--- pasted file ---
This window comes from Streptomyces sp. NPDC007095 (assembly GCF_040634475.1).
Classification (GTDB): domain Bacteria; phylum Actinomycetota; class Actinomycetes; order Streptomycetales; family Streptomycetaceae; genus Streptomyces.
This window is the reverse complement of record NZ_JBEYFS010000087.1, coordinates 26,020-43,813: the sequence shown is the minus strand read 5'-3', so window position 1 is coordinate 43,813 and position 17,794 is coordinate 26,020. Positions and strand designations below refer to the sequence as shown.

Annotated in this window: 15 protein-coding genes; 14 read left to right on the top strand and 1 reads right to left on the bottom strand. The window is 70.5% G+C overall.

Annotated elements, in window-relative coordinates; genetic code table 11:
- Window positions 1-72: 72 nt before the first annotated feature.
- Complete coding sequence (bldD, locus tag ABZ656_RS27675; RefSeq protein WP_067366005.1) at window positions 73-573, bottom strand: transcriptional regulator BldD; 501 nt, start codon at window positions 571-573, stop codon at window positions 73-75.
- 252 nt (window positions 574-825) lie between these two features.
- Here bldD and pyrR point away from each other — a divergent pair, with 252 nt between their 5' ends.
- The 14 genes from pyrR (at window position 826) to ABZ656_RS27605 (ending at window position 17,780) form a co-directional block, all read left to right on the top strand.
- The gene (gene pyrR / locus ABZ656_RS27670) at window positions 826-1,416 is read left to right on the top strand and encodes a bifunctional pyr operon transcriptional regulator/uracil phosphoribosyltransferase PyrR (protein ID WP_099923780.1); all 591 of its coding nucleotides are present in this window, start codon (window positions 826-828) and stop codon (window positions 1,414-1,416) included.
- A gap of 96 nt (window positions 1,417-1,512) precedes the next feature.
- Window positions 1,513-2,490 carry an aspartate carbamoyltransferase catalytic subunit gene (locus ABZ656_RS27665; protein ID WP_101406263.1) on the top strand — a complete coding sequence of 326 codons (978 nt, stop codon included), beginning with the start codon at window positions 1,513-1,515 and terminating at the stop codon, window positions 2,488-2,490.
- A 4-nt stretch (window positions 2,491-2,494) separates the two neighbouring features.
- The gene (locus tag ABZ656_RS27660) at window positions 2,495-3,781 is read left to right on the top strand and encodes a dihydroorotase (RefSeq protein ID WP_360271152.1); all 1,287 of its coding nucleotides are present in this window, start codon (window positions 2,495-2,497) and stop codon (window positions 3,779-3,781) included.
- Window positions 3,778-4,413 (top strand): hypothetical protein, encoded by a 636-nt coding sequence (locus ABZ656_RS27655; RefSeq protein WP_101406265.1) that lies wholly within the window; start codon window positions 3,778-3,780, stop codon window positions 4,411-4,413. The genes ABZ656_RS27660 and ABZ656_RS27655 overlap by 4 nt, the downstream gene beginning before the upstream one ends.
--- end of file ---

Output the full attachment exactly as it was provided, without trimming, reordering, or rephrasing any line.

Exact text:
This window comes from Streptomyces sp. NPDC007095 (assembly GCF_040634475.1).
Classification (GTDB): domain Bacteria; phylum Actinomycetota; class Actinomycetes; order Streptomycetales; family Streptomycetaceae; genus Streptomyces.
This window is the reverse complement of record NZ_JBEYFS010000087.1, coordinates 26,020-43,813: the sequence shown is the minus strand read 5'-3', so window position 1 is coordinate 43,813 and position 17,794 is coordinate 26,020. Positions and strand designations below refer to the sequence as shown.

Annotated in this window: 15 protein-coding genes; 14 read left to right on the top strand and 1 reads right to left on the bottom strand. The window is 70.5% G+C overall.

Annotated elements, in window-relative coordinates; genetic code table 11:
- Window positions 1-72: 72 nt before the first annotated feature.
- Complete coding sequence (bldD, locus tag ABZ656_RS27675; RefSeq protein WP_067366005.1) at window positions 73-573, bottom strand: transcriptional regulator BldD; 501 nt, start codon at window positions 571-573, stop codon at window positions 73-75.
- 252 nt (window positions 574-825) lie between these two features.
- Here bldD and pyrR point away from each other — a divergent pair, with 252 nt between their 5' ends.
- The 14 genes from pyrR (at window position 826) to ABZ656_RS27605 (ending at window position 17,780) form a co-directional block, all read left to right on the top strand.
- The gene (gene pyrR / locus ABZ656_RS27670) at window positions 826-1,416 is read left to right on the top strand and encodes a bifunctional pyr operon transcriptional regulator/uracil phosphoribosyltransferase PyrR (protein ID WP_099923780.1); all 591 of its coding nucleotides are present in this window, start codon (window positions 826-828) and stop codon (window positions 1,414-1,416) included.
- A gap of 96 nt (window positions 1,417-1,512) precedes the next feature.
- Window positions 1,513-2,490 carry an aspartate carbamoyltransferase catalytic subunit gene (locus ABZ656_RS27665; protein ID WP_101406263.1) on the top strand — a complete coding sequence of 326 codons (978 nt, stop codon included), beginning with the start codon at window positions 1,513-1,515 and terminating at the stop codon, window positions 2,488-2,490.
- A 4-nt stretch (window positions 2,491-2,494) separates the two neighbouring features.
- The gene (locus tag ABZ656_RS27660) at window positions 2,495-3,781 is read left to right on the top strand and encodes a dihydroorotase (RefSeq protein ID WP_360271152.1); all 1,287 of its coding nucleotides are present in this window, start codon (window positions 2,495-2,497) and stop codon (window positions 3,779-3,781) included.
- Window positions 3,778-4,413 (top strand): hypothetical protein, encoded by a 636-nt coding sequence (locus ABZ656_RS27655; RefSeq protein WP_101406265.1) that lies wholly within the window; start codon window positions 3,778-3,780, stop codon window positions 4,411-4,413. The genes ABZ656_RS27660 and ABZ656_RS27655 overlap by 4 nt, the downstream gene beginning before the upstream one ends.